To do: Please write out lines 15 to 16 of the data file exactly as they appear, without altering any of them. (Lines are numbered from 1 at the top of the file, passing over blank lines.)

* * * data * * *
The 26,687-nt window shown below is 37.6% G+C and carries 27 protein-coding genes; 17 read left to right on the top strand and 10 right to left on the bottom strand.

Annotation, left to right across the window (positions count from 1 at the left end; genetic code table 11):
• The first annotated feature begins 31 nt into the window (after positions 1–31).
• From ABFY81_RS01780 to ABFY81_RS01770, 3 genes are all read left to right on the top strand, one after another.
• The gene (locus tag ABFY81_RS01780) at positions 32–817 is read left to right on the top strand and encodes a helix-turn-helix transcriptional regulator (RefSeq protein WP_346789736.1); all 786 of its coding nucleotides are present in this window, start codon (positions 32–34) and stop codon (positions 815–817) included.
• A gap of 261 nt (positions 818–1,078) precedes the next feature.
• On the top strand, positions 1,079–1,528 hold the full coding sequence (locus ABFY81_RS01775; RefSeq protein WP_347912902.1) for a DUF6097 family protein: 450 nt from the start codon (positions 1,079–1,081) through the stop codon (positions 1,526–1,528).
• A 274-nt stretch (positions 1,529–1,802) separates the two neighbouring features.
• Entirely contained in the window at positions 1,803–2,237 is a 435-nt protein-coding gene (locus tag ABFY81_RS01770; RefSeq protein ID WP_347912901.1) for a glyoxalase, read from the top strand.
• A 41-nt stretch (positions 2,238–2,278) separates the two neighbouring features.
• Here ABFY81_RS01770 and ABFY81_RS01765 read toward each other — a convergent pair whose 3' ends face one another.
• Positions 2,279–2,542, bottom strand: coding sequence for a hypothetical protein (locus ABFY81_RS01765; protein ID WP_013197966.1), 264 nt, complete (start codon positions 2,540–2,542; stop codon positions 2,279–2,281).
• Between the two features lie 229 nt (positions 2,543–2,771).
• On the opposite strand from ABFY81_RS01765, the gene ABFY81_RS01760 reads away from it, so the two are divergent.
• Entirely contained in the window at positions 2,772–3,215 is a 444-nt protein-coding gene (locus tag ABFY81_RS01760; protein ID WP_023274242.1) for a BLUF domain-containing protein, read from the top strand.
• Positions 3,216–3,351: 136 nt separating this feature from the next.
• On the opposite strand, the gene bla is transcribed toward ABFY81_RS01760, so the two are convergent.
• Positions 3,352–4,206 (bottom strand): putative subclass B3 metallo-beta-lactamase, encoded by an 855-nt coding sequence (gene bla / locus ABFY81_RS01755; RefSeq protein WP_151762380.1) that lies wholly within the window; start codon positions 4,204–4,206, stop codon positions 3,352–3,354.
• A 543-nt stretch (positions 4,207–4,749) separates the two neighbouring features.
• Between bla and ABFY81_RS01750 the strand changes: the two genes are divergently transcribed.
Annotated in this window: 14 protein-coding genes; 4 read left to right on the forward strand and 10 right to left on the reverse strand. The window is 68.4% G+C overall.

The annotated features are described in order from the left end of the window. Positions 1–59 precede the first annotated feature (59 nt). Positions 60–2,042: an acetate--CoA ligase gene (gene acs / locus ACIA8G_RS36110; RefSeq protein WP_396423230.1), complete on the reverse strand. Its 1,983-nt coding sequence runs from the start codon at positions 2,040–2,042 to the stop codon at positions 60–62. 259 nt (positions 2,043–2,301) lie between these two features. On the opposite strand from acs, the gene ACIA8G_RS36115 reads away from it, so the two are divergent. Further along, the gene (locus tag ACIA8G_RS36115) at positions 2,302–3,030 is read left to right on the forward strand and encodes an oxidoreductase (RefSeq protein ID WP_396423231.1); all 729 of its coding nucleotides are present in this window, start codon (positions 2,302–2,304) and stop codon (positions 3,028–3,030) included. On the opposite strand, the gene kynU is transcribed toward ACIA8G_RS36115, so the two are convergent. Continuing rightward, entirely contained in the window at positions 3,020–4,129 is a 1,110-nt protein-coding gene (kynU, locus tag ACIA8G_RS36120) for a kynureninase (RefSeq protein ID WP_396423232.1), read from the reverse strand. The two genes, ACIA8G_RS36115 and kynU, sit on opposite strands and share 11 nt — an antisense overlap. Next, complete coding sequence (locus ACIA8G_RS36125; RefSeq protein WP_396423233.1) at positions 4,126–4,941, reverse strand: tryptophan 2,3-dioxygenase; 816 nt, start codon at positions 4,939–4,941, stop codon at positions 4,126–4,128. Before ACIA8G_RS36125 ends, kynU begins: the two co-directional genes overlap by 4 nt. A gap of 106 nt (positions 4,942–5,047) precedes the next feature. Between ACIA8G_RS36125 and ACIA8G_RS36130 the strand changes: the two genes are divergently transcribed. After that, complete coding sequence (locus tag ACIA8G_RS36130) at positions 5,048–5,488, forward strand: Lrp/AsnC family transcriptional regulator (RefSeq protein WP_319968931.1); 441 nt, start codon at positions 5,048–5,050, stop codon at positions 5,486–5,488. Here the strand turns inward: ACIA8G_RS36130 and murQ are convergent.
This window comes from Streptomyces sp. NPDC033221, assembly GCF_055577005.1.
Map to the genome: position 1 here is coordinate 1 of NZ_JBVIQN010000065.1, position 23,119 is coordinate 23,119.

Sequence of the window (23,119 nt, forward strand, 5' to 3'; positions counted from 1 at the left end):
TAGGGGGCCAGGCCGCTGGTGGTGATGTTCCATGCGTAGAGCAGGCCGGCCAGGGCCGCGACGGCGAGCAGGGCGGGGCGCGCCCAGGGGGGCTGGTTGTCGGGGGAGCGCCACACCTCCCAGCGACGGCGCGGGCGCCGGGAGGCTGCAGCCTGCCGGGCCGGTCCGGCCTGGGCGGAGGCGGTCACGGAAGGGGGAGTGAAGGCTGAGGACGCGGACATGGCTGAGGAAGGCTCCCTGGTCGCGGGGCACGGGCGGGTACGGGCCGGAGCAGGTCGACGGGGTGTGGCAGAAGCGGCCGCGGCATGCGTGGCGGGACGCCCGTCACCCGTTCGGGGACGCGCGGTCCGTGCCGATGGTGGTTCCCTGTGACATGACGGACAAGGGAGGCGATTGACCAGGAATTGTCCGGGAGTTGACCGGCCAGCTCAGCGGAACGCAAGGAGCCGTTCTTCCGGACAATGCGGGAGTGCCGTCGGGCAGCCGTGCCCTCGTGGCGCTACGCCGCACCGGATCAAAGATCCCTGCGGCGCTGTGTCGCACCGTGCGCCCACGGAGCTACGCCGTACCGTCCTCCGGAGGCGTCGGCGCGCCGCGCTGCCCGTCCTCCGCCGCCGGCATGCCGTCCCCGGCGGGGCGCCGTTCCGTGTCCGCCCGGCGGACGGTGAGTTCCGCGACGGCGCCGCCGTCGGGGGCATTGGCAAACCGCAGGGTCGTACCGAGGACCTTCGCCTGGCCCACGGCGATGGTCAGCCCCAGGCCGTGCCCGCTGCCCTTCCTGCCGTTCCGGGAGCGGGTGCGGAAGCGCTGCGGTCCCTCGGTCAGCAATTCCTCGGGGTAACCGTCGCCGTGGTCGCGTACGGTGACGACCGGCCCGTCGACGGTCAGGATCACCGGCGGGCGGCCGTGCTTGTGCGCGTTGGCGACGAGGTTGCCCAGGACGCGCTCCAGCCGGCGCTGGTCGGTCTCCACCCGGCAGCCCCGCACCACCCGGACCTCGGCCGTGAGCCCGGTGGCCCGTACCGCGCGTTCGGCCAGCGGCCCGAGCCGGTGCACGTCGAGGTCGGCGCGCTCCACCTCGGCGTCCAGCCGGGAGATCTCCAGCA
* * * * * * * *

• Entirely contained in the window at positions 2,772–3,215 is a 444-nt protein-coding gene (locus tag ABFY81_RS01760; protein ID WP_023274242.1) for a BLUF domain-containing protein, read from the top strand.
• Positions 3,216–3,351: 136 nt separating this feature from the next.